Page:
In some purchasing organizations, Buyers are responsible for approving, tracking and/or resolving issues pertaining to supplier invoices. Other companies utilize other departments or personnel to process the invoices, including accounts payable, engineering, planners or the end-users of products and services. But whether or not the Buyer is directly responsible for supplier invoices, it’s a given that they will ultimately become involved in supplier invoicing issues.
Here’s a typical scenario I’m sure you’re familiar with: A purchase order is placed to a Supplier. The Supplier successfully provides the goods and services tied to the order. The Supplier invoices against the order for the goods and services provided. But the invoice payment is not received by the Supplier in a timely manner, if at all. The Supplier refuses to send additional goods or services until the invoice is paid. The client’s Buyer is then pulled into the middle of it and all hell breaks loose. The ending of the story depends on how much time, information and cooperation takes place between both parties.
There are numerous reasons why an invoice is paid late, if at all. Sometimes it’s the fault of the client. Sometimes it’s due to the supplier. In the case of the client, an understaffed accounts payable department may be the culprit. Invoice approvers, whomever they may be, will at times intentionally not authorize an invoice either based on an unresolved supplier issue or based on that fact the person is an ass. (Pardon my French.) Of course they are a vast number of reasons why invoices don’t get paid, some justified and some not. Whatever the reason is, the payments of invoices is an essential and sometimes explosive issue. It is, after all, directly tied to the lifeblood of a supplier’s cash flow.
When I first started in automotive purchasing, I found that a good portion of the Buyer’s time was spent chasing invoice issues; invoices that, for whatever reason, just weren’t getting paid. And even though the Buyer’s in my department didn’t directly approve invoices, it was still our responsibility to resolve any commercial issues they created. Some issues were directly related to the end-users not being happy with the performance of the products and services and were therefore holding back payment. Please note that the resolution of those types of issues will be made during a future Blog.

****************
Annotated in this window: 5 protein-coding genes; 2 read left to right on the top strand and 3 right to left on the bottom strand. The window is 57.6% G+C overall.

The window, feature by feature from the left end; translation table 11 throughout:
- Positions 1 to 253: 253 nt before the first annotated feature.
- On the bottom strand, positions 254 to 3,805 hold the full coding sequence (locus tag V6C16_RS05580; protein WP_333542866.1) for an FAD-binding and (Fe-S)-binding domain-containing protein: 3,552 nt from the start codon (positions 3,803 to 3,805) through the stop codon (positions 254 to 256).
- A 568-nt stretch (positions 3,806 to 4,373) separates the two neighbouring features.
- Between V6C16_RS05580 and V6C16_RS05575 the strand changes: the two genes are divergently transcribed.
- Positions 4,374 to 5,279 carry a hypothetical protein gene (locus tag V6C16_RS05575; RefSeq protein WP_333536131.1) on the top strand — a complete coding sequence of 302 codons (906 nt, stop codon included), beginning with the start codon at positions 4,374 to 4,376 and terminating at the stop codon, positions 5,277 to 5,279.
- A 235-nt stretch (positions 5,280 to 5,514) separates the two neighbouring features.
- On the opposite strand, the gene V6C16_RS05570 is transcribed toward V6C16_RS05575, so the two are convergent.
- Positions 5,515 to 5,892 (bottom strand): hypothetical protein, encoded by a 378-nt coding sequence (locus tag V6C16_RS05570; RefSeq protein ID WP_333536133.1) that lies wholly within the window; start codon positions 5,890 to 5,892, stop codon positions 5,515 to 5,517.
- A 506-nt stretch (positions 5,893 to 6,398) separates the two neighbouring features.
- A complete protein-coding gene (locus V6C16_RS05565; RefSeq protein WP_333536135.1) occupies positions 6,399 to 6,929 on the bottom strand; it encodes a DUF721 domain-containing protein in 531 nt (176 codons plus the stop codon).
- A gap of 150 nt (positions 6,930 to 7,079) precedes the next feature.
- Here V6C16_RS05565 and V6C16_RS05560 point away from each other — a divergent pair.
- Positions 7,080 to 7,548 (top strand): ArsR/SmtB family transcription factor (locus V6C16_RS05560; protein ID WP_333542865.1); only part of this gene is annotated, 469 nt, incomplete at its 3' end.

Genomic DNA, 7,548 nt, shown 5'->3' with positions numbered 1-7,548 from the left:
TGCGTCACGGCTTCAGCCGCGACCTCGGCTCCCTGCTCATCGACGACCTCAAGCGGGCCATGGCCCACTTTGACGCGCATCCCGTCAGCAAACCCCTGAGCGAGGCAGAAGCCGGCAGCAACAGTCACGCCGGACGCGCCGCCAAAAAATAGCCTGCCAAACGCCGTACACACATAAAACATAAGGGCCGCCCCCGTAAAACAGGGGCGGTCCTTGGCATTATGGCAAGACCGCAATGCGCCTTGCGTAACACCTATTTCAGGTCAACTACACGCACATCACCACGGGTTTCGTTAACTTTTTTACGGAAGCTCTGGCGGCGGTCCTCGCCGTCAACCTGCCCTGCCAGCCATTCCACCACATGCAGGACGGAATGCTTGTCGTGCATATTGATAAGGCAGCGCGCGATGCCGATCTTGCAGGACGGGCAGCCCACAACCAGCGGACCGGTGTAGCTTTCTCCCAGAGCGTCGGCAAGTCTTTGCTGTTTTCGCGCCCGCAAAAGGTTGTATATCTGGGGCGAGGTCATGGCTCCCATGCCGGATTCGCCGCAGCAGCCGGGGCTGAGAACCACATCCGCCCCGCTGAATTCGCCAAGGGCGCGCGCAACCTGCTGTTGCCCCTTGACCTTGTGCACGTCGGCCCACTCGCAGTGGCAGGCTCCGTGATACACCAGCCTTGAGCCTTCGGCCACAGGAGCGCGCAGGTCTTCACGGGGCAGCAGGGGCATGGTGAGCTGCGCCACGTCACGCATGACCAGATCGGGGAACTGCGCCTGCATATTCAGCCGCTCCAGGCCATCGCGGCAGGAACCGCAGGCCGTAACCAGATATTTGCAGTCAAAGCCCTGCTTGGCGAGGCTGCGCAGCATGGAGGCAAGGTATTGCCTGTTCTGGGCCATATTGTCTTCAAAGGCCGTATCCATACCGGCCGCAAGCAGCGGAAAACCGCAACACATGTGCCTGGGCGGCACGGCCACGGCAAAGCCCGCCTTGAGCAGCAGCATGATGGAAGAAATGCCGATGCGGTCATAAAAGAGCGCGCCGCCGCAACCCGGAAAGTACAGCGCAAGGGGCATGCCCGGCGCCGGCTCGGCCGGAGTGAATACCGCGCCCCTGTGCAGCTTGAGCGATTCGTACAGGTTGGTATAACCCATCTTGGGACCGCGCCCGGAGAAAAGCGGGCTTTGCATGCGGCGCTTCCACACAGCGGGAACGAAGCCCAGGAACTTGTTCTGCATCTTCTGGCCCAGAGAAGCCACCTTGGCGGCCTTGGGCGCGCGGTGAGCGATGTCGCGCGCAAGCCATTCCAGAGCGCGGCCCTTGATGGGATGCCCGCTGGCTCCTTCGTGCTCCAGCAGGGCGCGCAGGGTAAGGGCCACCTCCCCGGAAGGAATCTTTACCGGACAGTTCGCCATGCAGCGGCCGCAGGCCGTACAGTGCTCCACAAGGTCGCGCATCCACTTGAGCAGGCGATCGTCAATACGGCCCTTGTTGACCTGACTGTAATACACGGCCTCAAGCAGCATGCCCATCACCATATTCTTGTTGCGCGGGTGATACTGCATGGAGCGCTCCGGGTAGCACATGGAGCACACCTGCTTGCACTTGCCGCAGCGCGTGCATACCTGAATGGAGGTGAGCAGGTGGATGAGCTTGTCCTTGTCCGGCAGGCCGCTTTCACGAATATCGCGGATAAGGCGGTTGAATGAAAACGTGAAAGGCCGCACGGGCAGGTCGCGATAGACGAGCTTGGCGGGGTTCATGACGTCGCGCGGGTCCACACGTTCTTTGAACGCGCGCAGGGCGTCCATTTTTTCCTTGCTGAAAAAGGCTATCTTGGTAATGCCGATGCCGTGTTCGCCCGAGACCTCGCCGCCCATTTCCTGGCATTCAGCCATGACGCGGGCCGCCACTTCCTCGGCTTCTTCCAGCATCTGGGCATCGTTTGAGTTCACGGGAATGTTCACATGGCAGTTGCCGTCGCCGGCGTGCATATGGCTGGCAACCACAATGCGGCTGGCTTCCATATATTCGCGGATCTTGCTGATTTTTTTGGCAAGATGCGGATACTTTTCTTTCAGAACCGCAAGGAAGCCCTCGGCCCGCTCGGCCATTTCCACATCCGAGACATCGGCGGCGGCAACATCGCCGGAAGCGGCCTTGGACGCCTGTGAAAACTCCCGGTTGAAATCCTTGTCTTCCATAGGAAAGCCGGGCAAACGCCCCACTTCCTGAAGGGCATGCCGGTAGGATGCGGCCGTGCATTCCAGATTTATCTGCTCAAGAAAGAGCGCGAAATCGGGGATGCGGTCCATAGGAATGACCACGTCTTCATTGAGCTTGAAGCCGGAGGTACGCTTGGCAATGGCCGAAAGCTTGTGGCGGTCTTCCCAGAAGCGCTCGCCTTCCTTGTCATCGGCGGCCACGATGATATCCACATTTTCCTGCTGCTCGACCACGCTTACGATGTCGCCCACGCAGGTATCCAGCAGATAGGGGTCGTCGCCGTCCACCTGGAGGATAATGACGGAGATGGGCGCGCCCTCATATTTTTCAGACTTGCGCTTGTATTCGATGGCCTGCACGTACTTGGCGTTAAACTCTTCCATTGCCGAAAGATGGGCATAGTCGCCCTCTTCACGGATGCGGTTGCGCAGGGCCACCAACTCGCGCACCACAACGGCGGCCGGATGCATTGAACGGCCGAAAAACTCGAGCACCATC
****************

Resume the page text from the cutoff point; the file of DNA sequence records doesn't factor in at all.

But for now let’s focus on one of the main reasons why invoices aren’t being paid . . . reasons that you the Sales Professional can quickly resolve. After spending some time in purchasing I noticed that 75% of the invoice issues were due to the fact that the information on the invoice didn’t match the information on the purchase order. And if there’s one rule in accounts payable it’s this: Invoices that don’t match orders don’t get paid.
After comparing notes with other Buyers from across the country, most of us agree that a good portion of invoice payment issues could be easily resolved at the supplier’s own facility. This is good news because it’s something you have direct control over. So here’s some FEEDBACK: Sales Advice from the Buyer’s Desk regarding the resolution of invoice issues:
1. Before your company submits an invoice, especially for a significant sum of money, you should always first contact the individual(s) who will be approving the invoice. If you have no direct contact to those individuals (especially in accounts payable), then ask to contact the Buyer or End-User. Inform them that an invoice for a specific amount of money is being sent that covers specific products and/or services. Then ask if they are aware of anything that would inhibit the payment of the invoice per the payment terms of the contact. In other words, make sure the invoice will be approved before sending it in. Make sure there aren’t any unforeseen issues regarding the payment of your goods or services. You should never assume that all issues have been resolved and that the invoice will be approved. This is because you never know what others are thinking but not necessarily telling you. So it’s always in your best interest to spend a few minutes to find out before submitting the invoice.